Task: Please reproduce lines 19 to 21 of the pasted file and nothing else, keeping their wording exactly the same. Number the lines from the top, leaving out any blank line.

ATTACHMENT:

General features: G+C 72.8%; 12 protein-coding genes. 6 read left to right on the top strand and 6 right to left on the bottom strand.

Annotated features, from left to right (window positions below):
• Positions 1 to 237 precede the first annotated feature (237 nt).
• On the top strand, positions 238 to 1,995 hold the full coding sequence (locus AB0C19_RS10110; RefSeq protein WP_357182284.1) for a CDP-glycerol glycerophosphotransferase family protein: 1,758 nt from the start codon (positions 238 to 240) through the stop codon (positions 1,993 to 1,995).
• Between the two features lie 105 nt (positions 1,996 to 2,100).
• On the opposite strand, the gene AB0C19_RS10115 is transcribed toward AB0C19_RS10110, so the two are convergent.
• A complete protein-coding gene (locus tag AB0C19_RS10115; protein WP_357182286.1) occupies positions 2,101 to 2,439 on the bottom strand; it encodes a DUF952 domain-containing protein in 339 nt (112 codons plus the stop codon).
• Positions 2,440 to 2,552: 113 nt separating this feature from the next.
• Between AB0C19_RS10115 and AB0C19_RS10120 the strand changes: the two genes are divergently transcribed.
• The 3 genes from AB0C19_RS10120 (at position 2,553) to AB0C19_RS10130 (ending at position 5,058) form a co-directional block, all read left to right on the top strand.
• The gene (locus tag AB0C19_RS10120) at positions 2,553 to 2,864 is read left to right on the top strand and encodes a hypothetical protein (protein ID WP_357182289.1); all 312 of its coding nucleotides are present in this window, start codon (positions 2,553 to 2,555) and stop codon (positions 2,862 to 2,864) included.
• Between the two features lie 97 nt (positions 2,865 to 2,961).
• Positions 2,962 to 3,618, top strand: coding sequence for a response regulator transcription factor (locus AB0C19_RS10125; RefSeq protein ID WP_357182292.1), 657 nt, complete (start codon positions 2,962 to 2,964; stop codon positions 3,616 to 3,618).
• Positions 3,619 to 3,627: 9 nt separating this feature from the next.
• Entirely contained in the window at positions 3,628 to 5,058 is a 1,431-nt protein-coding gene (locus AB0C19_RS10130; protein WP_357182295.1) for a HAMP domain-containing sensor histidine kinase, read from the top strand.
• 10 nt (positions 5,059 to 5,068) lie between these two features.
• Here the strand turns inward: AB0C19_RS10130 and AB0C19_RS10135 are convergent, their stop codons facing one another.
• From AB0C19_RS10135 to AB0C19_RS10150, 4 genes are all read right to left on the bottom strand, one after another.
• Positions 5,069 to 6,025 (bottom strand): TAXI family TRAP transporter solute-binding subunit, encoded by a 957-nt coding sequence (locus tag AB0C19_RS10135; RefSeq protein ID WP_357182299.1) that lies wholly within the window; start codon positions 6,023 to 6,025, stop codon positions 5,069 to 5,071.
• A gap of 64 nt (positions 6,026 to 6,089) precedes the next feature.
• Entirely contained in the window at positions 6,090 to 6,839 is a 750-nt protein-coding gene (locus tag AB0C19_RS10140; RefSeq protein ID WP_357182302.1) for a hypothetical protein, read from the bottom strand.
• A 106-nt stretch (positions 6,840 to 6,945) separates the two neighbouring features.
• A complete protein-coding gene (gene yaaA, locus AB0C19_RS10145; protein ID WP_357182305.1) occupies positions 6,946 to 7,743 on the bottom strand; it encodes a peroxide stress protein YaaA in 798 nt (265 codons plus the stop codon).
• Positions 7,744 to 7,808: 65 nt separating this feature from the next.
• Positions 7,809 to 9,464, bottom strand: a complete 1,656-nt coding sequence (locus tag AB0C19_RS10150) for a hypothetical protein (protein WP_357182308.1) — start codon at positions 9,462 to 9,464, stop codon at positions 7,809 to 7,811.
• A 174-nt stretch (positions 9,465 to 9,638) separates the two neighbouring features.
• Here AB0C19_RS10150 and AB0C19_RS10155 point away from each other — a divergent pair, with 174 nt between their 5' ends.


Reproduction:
• Positions 5,069 to 6,025 (bottom strand): TAXI family TRAP transporter solute-binding subunit, encoded by a 957-nt coding sequence (locus tag AB0C19_RS10135; RefSeq protein ID WP_357182299.1) that lies wholly within the window; start codon positions 6,023 to 6,025, stop codon positions 5,069 to 5,071.
• A gap of 64 nt (positions 6,026 to 6,089) precedes the next feature.
• Entirely contained in the window at positions 6,090 to 6,839 is a 750-nt protein-coding gene (locus tag AB0C19_RS10140; RefSeq protein ID WP_357182302.1) for a hypothetical protein, read from the bottom strand.